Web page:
In 2010, Turbine also moved The Lord of the Rings Online (which was then on its second expansion) to a Free to Play model. In the same year, Turbine was purchased by Warner Bros..

In 2012, Turbine announced that they would bring back Asheron's Call 2: Fallen Kings.

In 2015, it was announced that development of Infinite Crisis would end immediately and that the game will be closed on August 14.[6]

The company was hit with layoffs for three years consecutively starting from 2014. While Turbine's focus was shifted to develop free-to-play mobile games by Warner Bros. in 2016, the servers for both The Lord of the Rings Online and Dungeons & Dragons Online would be maintained and supported. Turbine's current projects include two mobile titles: Batman: Arkham Underworld and Game of Thrones: Conquest.[7]

On December 19, 2016, it was announced that Turbine would no longer be involved with the development of The Lord of the Rings Online or Dungeons & Dragons Online, instead a spin-off studio under the name of Standing Stone Games was formed to take over further development of the game, with game staff moving from Turbine to the new studio. As part of this transition, Daybreak Game Company would become the new publisher, taking over from Warner Bros. Interactive Entertainment. [8] It was announced not long after that, though the Asheron's Call IP would remain with Turbine, Asheron's Call and Asheron's Call 2: Fallen Kings would both close on January 31, 2017.[9]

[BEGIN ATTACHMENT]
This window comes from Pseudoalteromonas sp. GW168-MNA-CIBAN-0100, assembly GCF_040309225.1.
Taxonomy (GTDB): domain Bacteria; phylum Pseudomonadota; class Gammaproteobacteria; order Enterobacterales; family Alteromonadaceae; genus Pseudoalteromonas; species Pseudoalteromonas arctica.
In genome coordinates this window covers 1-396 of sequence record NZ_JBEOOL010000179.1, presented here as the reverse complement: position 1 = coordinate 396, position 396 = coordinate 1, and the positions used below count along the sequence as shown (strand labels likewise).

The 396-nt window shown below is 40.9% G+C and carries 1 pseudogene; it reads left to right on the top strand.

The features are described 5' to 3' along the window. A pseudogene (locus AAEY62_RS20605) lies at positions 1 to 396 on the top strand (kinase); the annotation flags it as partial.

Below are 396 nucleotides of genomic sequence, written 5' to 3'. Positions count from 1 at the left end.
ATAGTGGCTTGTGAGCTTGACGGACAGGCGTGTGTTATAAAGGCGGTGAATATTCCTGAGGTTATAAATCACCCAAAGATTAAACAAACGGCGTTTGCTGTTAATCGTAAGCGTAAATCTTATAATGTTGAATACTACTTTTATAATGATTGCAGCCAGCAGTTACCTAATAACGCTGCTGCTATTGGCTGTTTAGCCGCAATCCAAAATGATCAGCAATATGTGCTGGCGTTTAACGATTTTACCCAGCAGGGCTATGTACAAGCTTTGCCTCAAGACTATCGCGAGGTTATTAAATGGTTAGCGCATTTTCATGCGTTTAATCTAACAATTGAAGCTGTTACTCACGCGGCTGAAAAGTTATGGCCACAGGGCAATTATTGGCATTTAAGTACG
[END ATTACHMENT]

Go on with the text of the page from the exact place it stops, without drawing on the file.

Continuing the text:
Games developed[edit]

Year Title Platform(s)
And iOS Mac PC
1999 Asheron's Call No No No Yes
2002 Asheron's Call 2: Fallen Kings No No No Yes
2006 Dungeons & Dragons Online No No Yes Yes
2007 The Lord of the Rings Online No No Yes Yes
2015 Infinite Crisis No No No Yes
2016 Batman: Arkham Underworld Yes Yes No No
2017 Game of Thrones: Conquest[10] Yes Yes No No

References[edit]

  1. ^ a b Johnny Monsarrat's story of founding Turbine
  2. ^ Turbine spin into action to secure Tolkien license VideoGamer.com
  3. ^ Justin Olivetti (20 April 2010). "Turbine purchased by Warner Bros. Home Entertainment". Engadget. Retrieved 23 May 2015.
  4. ^ Website with many Turbine prank stories, including the famous 'Wall of Wheat Puffs'..
  5. ^ Ian G Williams (18 February 2015). "Crunched: has the games industry really stopped exploiting its workforce?". The Guardian. Retrieved 23 May 2015.
  6. ^ "Archived copy". Archived from the original on 2015-06-06. Retrieved 2015-06-06.
  7. ^ Welsh, Oli (July 8, 2016). "Lord of the Rings Online developer Turbine hit with more layoffs". Eurogamer. Retrieved July 11, 2016.
  8. ^ Bree Royce (19 December 2016). "TURBINE SPINS LOTRO AND DDO TEAMS OUT TO NEW STUDIO, USING DAYBREAK AS PUBLISHER". Massively Overpowered. Retrieved 20 December 2016.
  9. ^ Bree Royce (20 December 2016). "ASHERON'S CALL AND ITS SEQUEL WILL SUNSET AS PART OF THE TURBINE/STANDING STONE SPLIT". Massively Overpowered. Retrieved 21 December 2016.
  10. ^ Khan, Imran (2017-10-03). "Game Of Thrones: Conquest Announced With Trailer". Game Informer. Retrieved 2017-10-04.

External links[edit]